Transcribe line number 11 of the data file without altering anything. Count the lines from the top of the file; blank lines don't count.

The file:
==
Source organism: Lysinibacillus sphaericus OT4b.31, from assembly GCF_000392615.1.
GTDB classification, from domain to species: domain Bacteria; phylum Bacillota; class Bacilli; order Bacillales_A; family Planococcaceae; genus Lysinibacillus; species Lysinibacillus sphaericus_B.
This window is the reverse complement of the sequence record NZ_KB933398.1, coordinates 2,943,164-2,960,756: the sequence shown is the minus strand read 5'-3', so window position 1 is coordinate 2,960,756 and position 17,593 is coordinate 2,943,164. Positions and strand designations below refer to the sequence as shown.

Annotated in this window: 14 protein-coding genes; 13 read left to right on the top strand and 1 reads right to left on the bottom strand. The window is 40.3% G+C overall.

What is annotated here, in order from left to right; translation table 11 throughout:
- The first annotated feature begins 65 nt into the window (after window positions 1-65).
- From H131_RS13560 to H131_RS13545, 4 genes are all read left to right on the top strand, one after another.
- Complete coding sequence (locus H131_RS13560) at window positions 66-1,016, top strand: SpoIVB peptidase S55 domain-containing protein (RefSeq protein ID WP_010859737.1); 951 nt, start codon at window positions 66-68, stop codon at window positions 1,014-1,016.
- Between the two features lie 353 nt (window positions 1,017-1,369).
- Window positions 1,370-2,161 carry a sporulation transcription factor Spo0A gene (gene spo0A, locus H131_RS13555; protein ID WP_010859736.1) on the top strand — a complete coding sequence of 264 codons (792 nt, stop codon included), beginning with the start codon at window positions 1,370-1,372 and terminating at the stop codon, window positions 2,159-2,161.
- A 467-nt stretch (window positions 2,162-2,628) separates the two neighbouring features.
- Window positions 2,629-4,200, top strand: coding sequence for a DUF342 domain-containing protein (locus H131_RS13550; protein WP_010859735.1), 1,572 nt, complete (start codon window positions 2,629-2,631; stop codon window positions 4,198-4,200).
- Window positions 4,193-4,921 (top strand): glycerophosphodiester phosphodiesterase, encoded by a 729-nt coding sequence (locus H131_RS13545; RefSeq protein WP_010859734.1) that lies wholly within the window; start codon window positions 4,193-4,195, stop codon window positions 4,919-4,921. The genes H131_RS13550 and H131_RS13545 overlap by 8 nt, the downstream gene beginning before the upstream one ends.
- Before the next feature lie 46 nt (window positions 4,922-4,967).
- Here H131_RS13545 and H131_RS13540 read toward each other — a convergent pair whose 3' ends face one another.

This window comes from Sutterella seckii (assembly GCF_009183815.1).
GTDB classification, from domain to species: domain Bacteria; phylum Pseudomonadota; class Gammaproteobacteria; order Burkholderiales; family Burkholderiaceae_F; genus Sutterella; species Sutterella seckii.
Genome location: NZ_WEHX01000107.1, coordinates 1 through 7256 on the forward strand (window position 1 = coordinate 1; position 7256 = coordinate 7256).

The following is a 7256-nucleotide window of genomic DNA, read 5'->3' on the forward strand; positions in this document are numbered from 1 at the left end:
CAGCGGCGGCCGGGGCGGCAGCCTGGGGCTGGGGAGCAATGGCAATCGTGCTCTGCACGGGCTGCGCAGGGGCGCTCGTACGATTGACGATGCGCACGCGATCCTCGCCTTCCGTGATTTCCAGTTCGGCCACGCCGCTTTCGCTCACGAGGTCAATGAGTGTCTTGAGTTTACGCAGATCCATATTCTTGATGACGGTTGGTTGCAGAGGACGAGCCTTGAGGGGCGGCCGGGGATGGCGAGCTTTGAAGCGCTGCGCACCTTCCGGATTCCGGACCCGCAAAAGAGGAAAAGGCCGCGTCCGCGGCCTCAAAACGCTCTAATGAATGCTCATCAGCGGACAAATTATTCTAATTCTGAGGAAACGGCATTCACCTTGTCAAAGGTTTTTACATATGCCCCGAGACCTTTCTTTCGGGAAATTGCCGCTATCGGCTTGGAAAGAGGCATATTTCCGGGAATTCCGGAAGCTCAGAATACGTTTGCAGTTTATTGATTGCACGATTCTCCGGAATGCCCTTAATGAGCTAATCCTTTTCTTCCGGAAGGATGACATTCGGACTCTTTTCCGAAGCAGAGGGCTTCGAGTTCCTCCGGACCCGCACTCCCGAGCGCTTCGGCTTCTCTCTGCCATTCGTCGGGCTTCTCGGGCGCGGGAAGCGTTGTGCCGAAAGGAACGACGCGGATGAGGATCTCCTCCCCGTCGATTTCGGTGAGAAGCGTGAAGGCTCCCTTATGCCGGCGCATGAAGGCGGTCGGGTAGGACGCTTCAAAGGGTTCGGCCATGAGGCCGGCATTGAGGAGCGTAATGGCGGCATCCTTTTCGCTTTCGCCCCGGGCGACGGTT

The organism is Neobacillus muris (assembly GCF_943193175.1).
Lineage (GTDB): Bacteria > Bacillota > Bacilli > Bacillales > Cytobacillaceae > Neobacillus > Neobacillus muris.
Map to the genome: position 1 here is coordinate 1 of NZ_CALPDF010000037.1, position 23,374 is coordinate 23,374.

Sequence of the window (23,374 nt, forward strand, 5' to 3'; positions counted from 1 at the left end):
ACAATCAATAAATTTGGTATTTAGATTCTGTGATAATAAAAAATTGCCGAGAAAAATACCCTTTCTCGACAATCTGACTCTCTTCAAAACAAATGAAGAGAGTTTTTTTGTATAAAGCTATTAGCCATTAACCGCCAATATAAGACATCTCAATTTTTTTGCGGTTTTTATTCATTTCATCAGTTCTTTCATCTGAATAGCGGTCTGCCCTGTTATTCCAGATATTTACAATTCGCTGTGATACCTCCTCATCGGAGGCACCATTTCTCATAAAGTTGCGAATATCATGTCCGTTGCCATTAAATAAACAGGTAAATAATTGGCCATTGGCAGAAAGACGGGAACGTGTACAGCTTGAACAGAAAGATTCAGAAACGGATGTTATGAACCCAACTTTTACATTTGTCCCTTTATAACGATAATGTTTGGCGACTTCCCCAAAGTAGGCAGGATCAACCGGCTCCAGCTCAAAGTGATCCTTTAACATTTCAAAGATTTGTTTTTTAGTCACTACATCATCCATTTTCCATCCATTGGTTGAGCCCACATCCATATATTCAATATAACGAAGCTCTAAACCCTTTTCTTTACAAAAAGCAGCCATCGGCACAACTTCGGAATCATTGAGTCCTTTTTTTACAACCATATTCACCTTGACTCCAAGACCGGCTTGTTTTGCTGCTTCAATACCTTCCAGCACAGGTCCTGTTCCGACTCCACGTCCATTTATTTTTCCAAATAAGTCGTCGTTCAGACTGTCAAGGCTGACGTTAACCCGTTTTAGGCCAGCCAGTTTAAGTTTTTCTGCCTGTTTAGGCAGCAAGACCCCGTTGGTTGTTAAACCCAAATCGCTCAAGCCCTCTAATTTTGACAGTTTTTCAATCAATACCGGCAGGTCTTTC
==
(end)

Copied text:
- A 467-nt stretch (window positions 2,162-2,628) separates the two neighbouring features.